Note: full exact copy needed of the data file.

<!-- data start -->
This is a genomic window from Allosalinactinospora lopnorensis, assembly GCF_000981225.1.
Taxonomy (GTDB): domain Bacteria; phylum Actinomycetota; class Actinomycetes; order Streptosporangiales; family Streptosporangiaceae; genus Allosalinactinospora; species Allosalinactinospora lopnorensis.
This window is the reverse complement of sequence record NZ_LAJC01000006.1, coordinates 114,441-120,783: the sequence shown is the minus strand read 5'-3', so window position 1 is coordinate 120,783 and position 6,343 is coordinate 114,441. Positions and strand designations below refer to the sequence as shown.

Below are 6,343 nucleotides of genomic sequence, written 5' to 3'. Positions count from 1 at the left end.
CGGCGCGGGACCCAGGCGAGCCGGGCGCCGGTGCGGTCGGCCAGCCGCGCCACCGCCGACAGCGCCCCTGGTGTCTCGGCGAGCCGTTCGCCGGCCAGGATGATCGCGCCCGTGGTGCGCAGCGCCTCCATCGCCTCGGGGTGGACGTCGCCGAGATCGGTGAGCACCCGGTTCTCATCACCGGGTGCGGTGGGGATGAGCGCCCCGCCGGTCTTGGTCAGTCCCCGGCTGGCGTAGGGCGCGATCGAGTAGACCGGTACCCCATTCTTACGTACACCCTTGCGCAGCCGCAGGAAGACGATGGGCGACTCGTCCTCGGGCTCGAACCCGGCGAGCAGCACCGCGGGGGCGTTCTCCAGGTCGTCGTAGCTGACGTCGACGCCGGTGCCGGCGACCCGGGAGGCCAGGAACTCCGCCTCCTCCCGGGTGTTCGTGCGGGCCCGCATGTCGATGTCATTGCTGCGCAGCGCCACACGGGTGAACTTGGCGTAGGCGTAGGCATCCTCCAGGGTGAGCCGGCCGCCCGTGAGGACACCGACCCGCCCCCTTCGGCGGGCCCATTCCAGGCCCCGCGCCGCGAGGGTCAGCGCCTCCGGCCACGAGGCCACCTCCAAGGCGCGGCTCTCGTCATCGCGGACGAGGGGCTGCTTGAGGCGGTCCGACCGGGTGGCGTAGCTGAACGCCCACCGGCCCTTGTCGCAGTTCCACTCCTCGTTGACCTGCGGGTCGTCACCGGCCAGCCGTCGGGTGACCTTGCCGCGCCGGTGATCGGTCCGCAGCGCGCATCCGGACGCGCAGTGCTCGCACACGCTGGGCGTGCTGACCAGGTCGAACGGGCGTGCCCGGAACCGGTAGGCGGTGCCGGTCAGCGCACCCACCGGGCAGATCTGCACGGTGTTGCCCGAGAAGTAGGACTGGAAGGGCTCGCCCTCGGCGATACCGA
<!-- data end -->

This is a genomic window from Allosalinactinospora lopnorensis, assembly GCF_000981225.1.
Taxonomy (GTDB): domain Bacteria; phylum Actinomycetota; class Actinomycetes; order Streptosporangiales; family Streptosporangiaceae; genus Allosalinactinospora; species Allosalinactinospora lopnorensis.
This window is the reverse complement of sequence record NZ_LAJC01000006.1, coordinates 114,441-120,783: the sequence shown is the minus strand read 5'-3', so window position 1 is coordinate 120,783 and position 6,343 is coordinate 114,441. Positions and strand designations below refer to the sequence as shown.

Below are 6,343 nucleotides of genomic sequence, written 5' to 3'. Positions count from 1 at the left end.
CGGCGCGGGACCCAGGCGAGCCGGGCGCCGGTGCGGTCGGCCAGCCGCGCCACCGCCGACAGCGCCCCTGGTGTCTCGGCGAGCCGTTCGCCGGCCAGGATGATCGCGCCCGTGGTGCGCAGCGCCTCCATCGCCTCGGGGTGGACGTCGCCGAGATCGGTGAGCACCCGGTTCTCATCACCGGGTGCGGTGGGGATGAGCGCCCCGCCGGTCTTGGTCAGTCCCCGGCTGGCGTAGGGCGCGATCGAGTAGACCGGTACCCCATTCTTACGTACACCCTTGCGCAGCCGCAGGAAGACGATGGGCGACTCGTCCTCGGGCTCGAACCCGGCGAGCAGCACCGCGGGGGCGTTCTCCAGGTCGTCGTAGCTGACGTCGACGCCGGTGCCGGCGACCCGGGAGGCCAGGAACTCCGCCTCCTCCCGGGTGTTCGTGCGGGCCCGCATGTCGATGTCATTGCTGCGCAGCGCCACACGGGTGAACTTGGCGTAGGCGTAGGCATCCTCCAGGGTGAGCCGGCCGCCCGTGAGGACACCGACCCGCCCCCTTCGGCGGGCCCATTCCAGGCCCCGCGCCGCGAGGGTCAGCGCCTCCGGCCACGAGGCCACCTCCAAGGCGCGGCTCTCGTCATCGCGGACGAGGGGCTGCTTGAGGCGGTCCGACCGGGTGGCGTAGCTGAACGCCCACCGGCCCTTGTCGCAGTTCCACTCCTCGTTGACCTGCGGGTCGTCACCGGCCAGCCGTCGGGTGACCTTGCCGCGCCGGTGATCGGTCCGCAGCGCGCATCCGGACGCGCAGTGCTCGCACACGCTGGGCGTGCTGACCAGGTCGAACGGGCGTGCCCGGAACCGGTAGGCGGTGCCGGTCAGCGCACCCACCGGGCAGATCTGCACGGTGTTGCCCGAGAAGTAGGACTGGAAGGGCTCGCCCTCGGCGATACCGA